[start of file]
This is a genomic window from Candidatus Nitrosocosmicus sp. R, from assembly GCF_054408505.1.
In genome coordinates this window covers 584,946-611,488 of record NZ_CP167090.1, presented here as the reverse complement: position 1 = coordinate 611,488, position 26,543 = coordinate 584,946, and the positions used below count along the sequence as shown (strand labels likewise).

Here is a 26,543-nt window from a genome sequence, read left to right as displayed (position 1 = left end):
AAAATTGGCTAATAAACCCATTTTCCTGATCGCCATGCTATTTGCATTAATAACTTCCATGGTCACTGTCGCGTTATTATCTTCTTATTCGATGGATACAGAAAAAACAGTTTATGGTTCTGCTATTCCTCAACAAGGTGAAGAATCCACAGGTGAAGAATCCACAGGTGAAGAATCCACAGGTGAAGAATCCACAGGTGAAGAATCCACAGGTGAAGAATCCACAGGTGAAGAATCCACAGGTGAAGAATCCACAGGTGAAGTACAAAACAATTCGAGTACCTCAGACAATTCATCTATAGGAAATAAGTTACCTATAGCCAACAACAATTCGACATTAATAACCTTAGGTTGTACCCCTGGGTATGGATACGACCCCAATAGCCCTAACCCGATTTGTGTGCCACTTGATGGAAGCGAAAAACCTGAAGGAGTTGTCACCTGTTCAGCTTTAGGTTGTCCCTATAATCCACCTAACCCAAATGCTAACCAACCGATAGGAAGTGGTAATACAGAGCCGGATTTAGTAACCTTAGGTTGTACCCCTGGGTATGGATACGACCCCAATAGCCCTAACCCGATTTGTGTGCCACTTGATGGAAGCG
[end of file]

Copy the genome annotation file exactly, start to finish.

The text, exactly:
This is a genomic window from Candidatus Nitrosocosmicus sp. R, from assembly GCF_054408505.1.
In genome coordinates this window covers 584,946-611,488 of record NZ_CP167090.1, presented here as the reverse complement: position 1 = coordinate 611,488, position 26,543 = coordinate 584,946, and the positions used below count along the sequence as shown (strand labels likewise).

Here is a 26,543-nt window from a genome sequence, read left to right as displayed (position 1 = left end):
AAAATTGGCTAATAAACCCATTTTCCTGATCGCCATGCTATTTGCATTAATAACTTCCATGGTCACTGTCGCGTTATTATCTTCTTATTCGATGGATACAGAAAAAACAGTTTATGGTTCTGCTATTCCTCAACAAGGTGAAGAATCCACAGGTGAAGAATCCACAGGTGAAGAATCCACAGGTGAAGAATCCACAGGTGAAGAATCCACAGGTGAAGAATCCACAGGTGAAGAATCCACAGGTGAAGAATCCACAGGTGAAGTACAAAACAATTCGAGTACCTCAGACAATTCATCTATAGGAAATAAGTTACCTATAGCCAACAACAATTCGACATTAATAACCTTAGGTTGTACCCCTGGGTATGGATACGACCCCAATAGCCCTAACCCGATTTGTGTGCCACTTGATGGAAGCGAAAAACCTGAAGGAGTTGTCACCTGTTCAGCTTTAGGTTGTCCCTATAATCCACCTAACCCAAATGCTAACCAACCGATAGGAAGTGGTAATACAGAGCCGGATTTAGTAACCTTAGGTTGTACCCCTGGGTATGGATACGACCCCAATAGCCCTAACCCGATTTGTGTGCCACTTGATGGAAGCG